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### Electrical Signals and Trigonometry

Alan Murray

1

1

2

4

2

Sines and CosinesFrequency/Wavelengthy

x

y = cos(x)

y

x

y = cos(2x)

y

x

y = cos(4x)

Alan Murray – University of Edinburgh

-π/2 = -90°

y0

2y0

Sines and CosinesAmplitude and Phasey = y0cos(x)

y = y0sin(x)

or

y = y0cos(x-90°)

or

y = y0cos(x-π/2)

y = 2y0sin(x)

or

y = 2y0cos(x-90°)

or

y = 2y0cos(x-π/2)

Alan Murray – University of Edinburgh

Ф

180° = π

y = y0cos(x+Ф)

Ф

y = y0cos(x+180°)

or

y = y0cos(x+π)

or

y = -y0cos(x)

180°

=π

Sines and CosinesAmplitude and PhaseClickertime

Sinusoids simulation

Alan Murray – University of Edinburgh

V0

And in Circuits …- V = V0 sin (ωt + Ф)
- a sinusoidal variation of voltage with time
- Amplitude = V0
- Volts
- Time = t
- seconds
- Frequency = f
- cycles/second or Hz
- Angular freq. = ω (= 2πf)
- radians/second
- Phase = Ф
- radians or °
- Ф=0 in this example
- So [ωt] = [radians/second * seconds] = [radians]
- [ωt + Ф] = [radians + radians]
- and thus sin(ωt + Ф) makes sense and works!

V

t

Alan Murray – University of Edinburgh

VR

VR

IR

Resistors are trivial (!) ..- VR = V0sin(ωt)
- IR = I0 sin(ωt)
- V & I are in phase
- VR = RIR
- Ohm’s Law
- R is the “impedance”of a resistor
- V0 sin(ωt) = RI0sin(ωt)
- Ohm’s Law
- V0 = RI0
- Ohm’s Law, amplitudes only

Alan Murray – University of Edinburgh

π/2

I = I0cos(wt) = I0sin(ωt+90°)

... but Voltage and Current (AC) in a CapacitorI

Vs

V

Animate this slide!

Alan Murray – University of Edinburgh

VC

90°

IC

time t

Capacitors are not trivial ..- VC = V0sin(ωt)
- IC = I0cos(ωt) = I0sin(ωt+90°)
- ICleads VC by 90°
- VC = ZCIC
- This is Ohm’s Law
- ZC replaces R
- Or XC replaces R – see later!
- ZC = Capacitor “impedance”
- V0sin(ωt) = ?I0sin(ωt+90°)
- Ohm’s Law, amplitudes only
- V0= ?I0
- What is the capacitor’sequivalent of resistance …
- What is “ZC “?
- And how does ZC describe

the +90° phase shift?

VC

Alan Murray – University of Edinburgh

90°

IL

Inductors are equally awkwardIL

- VL = V0sin(ωt)
- IL = I0sin(ωt-90°)
- ILlags VL by 90°
- VL = ZLIL
- This is Ohm’s Law
- ZL replaces R
- Or XL replaces R – see later!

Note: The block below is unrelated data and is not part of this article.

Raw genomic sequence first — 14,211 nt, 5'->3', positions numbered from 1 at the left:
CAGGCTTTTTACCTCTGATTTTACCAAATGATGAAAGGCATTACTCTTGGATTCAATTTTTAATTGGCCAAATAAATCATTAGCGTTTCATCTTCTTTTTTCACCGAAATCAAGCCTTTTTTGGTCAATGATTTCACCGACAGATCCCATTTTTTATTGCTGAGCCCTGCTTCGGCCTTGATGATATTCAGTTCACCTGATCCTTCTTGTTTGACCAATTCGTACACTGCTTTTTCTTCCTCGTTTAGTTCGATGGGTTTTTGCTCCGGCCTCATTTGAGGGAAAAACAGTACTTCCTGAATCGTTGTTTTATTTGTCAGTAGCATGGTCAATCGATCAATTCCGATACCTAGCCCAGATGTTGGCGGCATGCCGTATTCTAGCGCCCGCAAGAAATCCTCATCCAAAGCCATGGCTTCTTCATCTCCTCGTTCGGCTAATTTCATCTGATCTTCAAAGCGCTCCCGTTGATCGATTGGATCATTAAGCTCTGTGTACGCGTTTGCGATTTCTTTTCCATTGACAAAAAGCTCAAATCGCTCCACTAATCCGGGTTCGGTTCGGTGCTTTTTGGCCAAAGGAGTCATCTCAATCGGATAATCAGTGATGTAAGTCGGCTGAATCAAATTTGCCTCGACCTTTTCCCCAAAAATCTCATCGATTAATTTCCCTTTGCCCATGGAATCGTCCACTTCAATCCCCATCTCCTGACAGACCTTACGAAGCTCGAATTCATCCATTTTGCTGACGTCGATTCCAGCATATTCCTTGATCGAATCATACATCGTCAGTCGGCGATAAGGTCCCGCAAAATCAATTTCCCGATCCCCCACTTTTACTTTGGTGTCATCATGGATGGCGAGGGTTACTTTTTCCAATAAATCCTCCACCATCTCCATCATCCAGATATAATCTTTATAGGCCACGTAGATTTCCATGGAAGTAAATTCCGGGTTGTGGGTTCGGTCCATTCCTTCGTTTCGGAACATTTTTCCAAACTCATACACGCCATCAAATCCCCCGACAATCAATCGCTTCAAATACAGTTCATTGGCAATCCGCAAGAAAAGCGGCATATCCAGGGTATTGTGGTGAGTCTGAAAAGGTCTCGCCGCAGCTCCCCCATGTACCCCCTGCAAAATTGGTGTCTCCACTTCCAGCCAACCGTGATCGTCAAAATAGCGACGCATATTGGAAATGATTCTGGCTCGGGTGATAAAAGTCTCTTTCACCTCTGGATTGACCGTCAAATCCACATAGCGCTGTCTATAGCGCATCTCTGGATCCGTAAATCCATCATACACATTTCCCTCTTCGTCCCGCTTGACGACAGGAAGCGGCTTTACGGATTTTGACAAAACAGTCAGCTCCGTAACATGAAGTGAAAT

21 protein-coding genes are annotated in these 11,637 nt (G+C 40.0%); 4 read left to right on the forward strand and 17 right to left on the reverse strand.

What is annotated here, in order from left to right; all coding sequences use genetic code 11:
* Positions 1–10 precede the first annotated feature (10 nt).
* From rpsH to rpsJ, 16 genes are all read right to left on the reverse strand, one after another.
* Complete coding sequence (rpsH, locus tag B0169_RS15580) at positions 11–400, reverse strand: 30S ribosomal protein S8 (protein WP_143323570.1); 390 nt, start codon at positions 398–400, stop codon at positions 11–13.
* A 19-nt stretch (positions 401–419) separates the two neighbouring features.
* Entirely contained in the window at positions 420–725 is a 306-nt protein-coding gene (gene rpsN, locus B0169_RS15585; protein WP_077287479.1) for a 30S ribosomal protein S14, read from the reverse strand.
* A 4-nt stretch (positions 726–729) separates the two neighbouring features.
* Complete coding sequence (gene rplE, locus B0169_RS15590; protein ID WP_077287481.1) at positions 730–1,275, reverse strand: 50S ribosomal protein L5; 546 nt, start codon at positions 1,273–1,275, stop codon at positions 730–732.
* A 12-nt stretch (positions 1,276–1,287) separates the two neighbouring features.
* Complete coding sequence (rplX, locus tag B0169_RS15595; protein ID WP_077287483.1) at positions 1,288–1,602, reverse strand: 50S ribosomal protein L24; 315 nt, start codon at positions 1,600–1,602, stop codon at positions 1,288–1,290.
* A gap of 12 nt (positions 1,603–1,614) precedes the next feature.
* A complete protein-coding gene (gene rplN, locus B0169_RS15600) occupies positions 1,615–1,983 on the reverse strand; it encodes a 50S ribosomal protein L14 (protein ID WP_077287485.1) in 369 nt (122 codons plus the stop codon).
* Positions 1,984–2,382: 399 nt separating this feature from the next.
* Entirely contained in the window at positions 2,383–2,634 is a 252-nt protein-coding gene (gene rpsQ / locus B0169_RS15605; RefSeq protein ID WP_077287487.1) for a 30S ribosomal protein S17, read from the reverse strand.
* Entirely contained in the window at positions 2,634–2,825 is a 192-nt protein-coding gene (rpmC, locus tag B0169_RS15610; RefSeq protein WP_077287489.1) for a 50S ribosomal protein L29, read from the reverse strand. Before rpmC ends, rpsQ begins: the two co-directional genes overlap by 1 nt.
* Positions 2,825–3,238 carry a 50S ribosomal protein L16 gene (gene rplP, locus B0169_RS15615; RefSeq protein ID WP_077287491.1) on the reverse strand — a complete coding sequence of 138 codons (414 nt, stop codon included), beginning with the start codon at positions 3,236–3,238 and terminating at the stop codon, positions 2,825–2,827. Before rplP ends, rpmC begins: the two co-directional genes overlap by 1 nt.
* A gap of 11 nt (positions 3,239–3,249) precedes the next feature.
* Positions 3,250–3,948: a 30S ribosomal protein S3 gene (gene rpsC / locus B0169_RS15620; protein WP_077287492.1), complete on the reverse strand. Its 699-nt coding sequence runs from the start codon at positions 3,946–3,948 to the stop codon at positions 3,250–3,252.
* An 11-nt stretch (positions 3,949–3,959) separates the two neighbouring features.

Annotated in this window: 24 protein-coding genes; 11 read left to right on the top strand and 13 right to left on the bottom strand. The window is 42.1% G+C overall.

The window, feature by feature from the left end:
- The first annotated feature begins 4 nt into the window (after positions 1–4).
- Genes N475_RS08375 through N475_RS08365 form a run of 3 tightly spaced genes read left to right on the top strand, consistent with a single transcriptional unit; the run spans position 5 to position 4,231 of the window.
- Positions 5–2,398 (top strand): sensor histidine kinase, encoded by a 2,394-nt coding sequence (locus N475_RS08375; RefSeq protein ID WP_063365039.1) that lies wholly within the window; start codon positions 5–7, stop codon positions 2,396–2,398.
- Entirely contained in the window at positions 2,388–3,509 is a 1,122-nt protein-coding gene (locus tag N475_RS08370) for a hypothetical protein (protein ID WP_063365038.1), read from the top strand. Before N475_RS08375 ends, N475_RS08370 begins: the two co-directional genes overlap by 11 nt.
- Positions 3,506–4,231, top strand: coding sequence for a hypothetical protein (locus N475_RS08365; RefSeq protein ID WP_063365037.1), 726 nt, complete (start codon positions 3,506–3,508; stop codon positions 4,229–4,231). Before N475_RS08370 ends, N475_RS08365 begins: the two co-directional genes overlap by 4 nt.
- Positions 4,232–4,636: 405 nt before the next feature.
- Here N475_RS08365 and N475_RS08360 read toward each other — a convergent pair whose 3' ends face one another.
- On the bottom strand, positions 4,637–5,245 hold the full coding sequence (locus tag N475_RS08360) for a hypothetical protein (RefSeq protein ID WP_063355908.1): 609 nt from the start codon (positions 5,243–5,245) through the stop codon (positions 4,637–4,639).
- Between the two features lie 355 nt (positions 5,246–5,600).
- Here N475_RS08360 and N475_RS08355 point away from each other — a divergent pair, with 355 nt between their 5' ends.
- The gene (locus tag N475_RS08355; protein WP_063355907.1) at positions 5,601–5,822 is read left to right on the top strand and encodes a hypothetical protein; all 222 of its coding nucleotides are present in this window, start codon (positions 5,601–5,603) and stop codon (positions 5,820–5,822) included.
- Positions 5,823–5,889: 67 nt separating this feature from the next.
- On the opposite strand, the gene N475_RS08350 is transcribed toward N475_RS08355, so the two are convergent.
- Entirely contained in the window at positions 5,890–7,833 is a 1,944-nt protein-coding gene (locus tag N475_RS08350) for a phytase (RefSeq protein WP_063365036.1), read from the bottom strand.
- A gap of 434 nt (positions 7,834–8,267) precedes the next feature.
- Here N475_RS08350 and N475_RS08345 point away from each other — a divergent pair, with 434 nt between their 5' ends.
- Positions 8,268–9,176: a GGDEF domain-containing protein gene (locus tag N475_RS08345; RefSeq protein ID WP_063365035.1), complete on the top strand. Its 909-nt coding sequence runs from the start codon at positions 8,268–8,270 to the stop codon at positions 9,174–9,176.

- ZL = Inductor “impedance”
- V0sin(ωt) = ?I0sin(ωt-90°)
- Ohm’s Law amplitudes only
- V0= ?I0
- What is the inductor’sequivalent of resistance …
- What is “ZL “?
- And how does ZL describe

the -90° phase shift?

VL

Alan Murray – University of Edinburgh

A moment of pedantry …

- VR = RIR
- R is clearly a resistance
- VC = ZCIC
- ZC is officially an impedance
- IC leads VC by 90°
- VC = VC0sin(ωt)
- IC =ICOsin(ωt+90°)
- ZC describes the magnitude relationship between V and I
- ZCmust also describe the 90° phase shift in some magical way
- more anon …
- However, if we work with amplitudes only
- VCO = XCICO
- Then XC is the capacitor’s reactance
- XC describes the relationship between the magnitudes of V and I
- XC does not describe the phase shift Ф
- That is described by the sin(ωt), sin(ωt+Ф)
- This will make more sense later …

Alan Murray – University of Edinburgh

in a Capacitor, current I leads Voltage (by 90°)

CIVIL

Voltage leads current I (by 90°) in an Inductor L

mnemonic ... "CIVIL"Alan Murray – University of Edinburgh

the

phase

lag

Capacitor Reactance, XC(remember,ω = 2πf )DC

AC

- A capacitor blocks DC signals
- f = 0, ω = 2πf = 0
- A capacitor passes AC signals
- f > 0, ω = 2πf > 0
- Ohm\'s Law for amplitudes is V0 = XCI0
- It turns out that
- VO = 1 IO for a capacitor (blocks DC, passes AC) ωC
- so XC = 1 ωC
- DC … f=0 ω=0
- XC = ∞ … block
- AC … f>0 w<∞
- XC < ∞ … pass
- If I = I0 sin(ωt), then
- V = 1 x I0sin(ωt-90°) ωC

Alan Murray – University of Edinburgh

the

phase

lead

Inductor Reactance, XL(remember,ω = 2πf )- An inductor passes DC signals
- f = 0, ω = 2πf = 0
- An inductor blocks AC signals
- f > 0, ω = 2πf > 0
- Ohm\'s Law for amplitudes is VL0 = XLILO
- It turns out that
- VO = ωL IO for an inductor (blocks AC, passes DC)
- so XL = ωL
- DC … f=0 ω=0
- XC = 0 … pass
- AC … f→∞ w →∞
- XC → ∞ … block
- If I = I0sin(ωt), then
- V = ωL x I0sin(ωt+90°)

Clickertime

Alan Murray – University of Edinburgh

Fill in the blanks …

Alan Murray – University of Edinburgh

Starting too sound messy, isn’t it?

Summary so far,if I =I0 sin(ωt)- VR= R xIO sin(ωt)
- VC= 1 xIO sin(ωt - 90°)ωC
- VL= ωL xIO sin(ωt + 90°)
- All obey Ohm’s Law
- with different constants between V and I
- R, 1/ ωC and ωL
- in capacitors, I leads VC by 90°
- in inductors, VL leads I by 90°

Alan Murray – University of Edinburgh

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